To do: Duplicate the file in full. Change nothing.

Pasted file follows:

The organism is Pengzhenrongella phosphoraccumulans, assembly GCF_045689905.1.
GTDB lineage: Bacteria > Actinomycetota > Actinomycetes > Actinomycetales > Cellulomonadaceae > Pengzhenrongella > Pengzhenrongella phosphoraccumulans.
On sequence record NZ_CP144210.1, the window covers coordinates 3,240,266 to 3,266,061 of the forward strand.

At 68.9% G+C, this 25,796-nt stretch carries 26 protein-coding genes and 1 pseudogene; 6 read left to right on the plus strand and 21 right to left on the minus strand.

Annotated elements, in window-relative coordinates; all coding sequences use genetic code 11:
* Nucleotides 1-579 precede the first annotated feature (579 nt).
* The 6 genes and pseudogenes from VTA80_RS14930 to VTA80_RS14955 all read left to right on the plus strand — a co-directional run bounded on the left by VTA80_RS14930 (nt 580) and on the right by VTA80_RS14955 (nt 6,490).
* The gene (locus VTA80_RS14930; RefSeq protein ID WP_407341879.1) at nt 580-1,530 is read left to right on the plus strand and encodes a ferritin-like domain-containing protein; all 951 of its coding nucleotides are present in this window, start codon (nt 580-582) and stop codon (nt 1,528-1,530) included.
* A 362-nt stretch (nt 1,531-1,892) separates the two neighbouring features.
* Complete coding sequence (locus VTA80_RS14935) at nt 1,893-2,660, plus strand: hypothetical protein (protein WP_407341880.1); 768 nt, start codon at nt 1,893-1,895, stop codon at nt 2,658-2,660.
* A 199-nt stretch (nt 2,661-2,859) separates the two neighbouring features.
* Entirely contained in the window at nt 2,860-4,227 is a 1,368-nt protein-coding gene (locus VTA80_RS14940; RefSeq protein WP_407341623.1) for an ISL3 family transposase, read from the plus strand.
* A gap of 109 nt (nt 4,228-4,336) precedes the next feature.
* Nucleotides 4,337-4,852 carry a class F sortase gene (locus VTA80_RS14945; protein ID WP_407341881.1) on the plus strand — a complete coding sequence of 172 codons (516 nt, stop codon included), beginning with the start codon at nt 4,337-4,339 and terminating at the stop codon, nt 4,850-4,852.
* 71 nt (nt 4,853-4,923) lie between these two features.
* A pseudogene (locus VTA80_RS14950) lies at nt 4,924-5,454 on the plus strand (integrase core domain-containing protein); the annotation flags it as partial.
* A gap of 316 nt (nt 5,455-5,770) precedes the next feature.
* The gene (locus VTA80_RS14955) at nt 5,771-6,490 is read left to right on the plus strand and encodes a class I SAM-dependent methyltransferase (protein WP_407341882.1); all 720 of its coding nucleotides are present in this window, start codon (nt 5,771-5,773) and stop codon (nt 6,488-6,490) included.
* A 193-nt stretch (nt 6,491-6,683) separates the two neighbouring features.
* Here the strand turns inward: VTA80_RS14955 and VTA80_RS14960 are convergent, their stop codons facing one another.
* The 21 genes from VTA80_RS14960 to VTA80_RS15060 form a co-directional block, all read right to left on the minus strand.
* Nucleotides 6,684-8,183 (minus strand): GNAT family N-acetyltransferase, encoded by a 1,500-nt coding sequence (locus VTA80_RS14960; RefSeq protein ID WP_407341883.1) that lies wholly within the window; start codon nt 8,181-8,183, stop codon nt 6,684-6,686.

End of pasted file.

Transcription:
The organism is Pengzhenrongella phosphoraccumulans, assembly GCF_045689905.1.
GTDB lineage: Bacteria > Actinomycetota > Actinomycetes > Actinomycetales > Cellulomonadaceae > Pengzhenrongella > Pengzhenrongella phosphoraccumulans.
On sequence record NZ_CP144210.1, the window covers coordinates 3,240,266 to 3,266,061 of the forward strand.

At 68.9% G+C, this 25,796-nt stretch carries 26 protein-coding genes and 1 pseudogene; 6 read left to right on the plus strand and 21 right to left on the minus strand.

Annotated elements, in window-relative coordinates; all coding sequences use genetic code 11:
* Nucleotides 1-579 precede the first annotated feature (579 nt).
* The 6 genes and pseudogenes from VTA80_RS14930 to VTA80_RS14955 all read left to right on the plus strand — a co-directional run bounded on the left by VTA80_RS14930 (nt 580) and on the right by VTA80_RS14955 (nt 6,490).
* The gene (locus VTA80_RS14930; RefSeq protein ID WP_407341879.1) at nt 580-1,530 is read left to right on the plus strand and encodes a ferritin-like domain-containing protein; all 951 of its coding nucleotides are present in this window, start codon (nt 580-582) and stop codon (nt 1,528-1,530) included.
* A 362-nt stretch (nt 1,531-1,892) separates the two neighbouring features.
* Complete coding sequence (locus VTA80_RS14935) at nt 1,893-2,660, plus strand: hypothetical protein (protein WP_407341880.1); 768 nt, start codon at nt 1,893-1,895, stop codon at nt 2,658-2,660.
* A 199-nt stretch (nt 2,661-2,859) separates the two neighbouring features.
* Entirely contained in the window at nt 2,860-4,227 is a 1,368-nt protein-coding gene (locus VTA80_RS14940; RefSeq protein WP_407341623.1) for an ISL3 family transposase, read from the plus strand.
* A gap of 109 nt (nt 4,228-4,336) precedes the next feature.
* Nucleotides 4,337-4,852 carry a class F sortase gene (locus VTA80_RS14945; protein ID WP_407341881.1) on the plus strand — a complete coding sequence of 172 codons (516 nt, stop codon included), beginning with the start codon at nt 4,337-4,339 and terminating at the stop codon, nt 4,850-4,852.
* 71 nt (nt 4,853-4,923) lie between these two features.
* A pseudogene (locus VTA80_RS14950) lies at nt 4,924-5,454 on the plus strand (integrase core domain-containing protein); the annotation flags it as partial.
* A gap of 316 nt (nt 5,455-5,770) precedes the next feature.
* The gene (locus VTA80_RS14955) at nt 5,771-6,490 is read left to right on the plus strand and encodes a class I SAM-dependent methyltransferase (protein WP_407341882.1); all 720 of its coding nucleotides are present in this window, start codon (nt 5,771-5,773) and stop codon (nt 6,488-6,490) included.
* A 193-nt stretch (nt 6,491-6,683) separates the two neighbouring features.
* Here the strand turns inward: VTA80_RS14955 and VTA80_RS14960 are convergent, their stop codons facing one another.
* The 21 genes from VTA80_RS14960 to VTA80_RS15060 form a co-directional block, all read right to left on the minus strand.
* Nucleotides 6,684-8,183 (minus strand): GNAT family N-acetyltransferase, encoded by a 1,500-nt coding sequence (locus VTA80_RS14960; RefSeq protein ID WP_407341883.1) that lies wholly within the window; start codon nt 8,181-8,183, stop codon nt 6,684-6,686.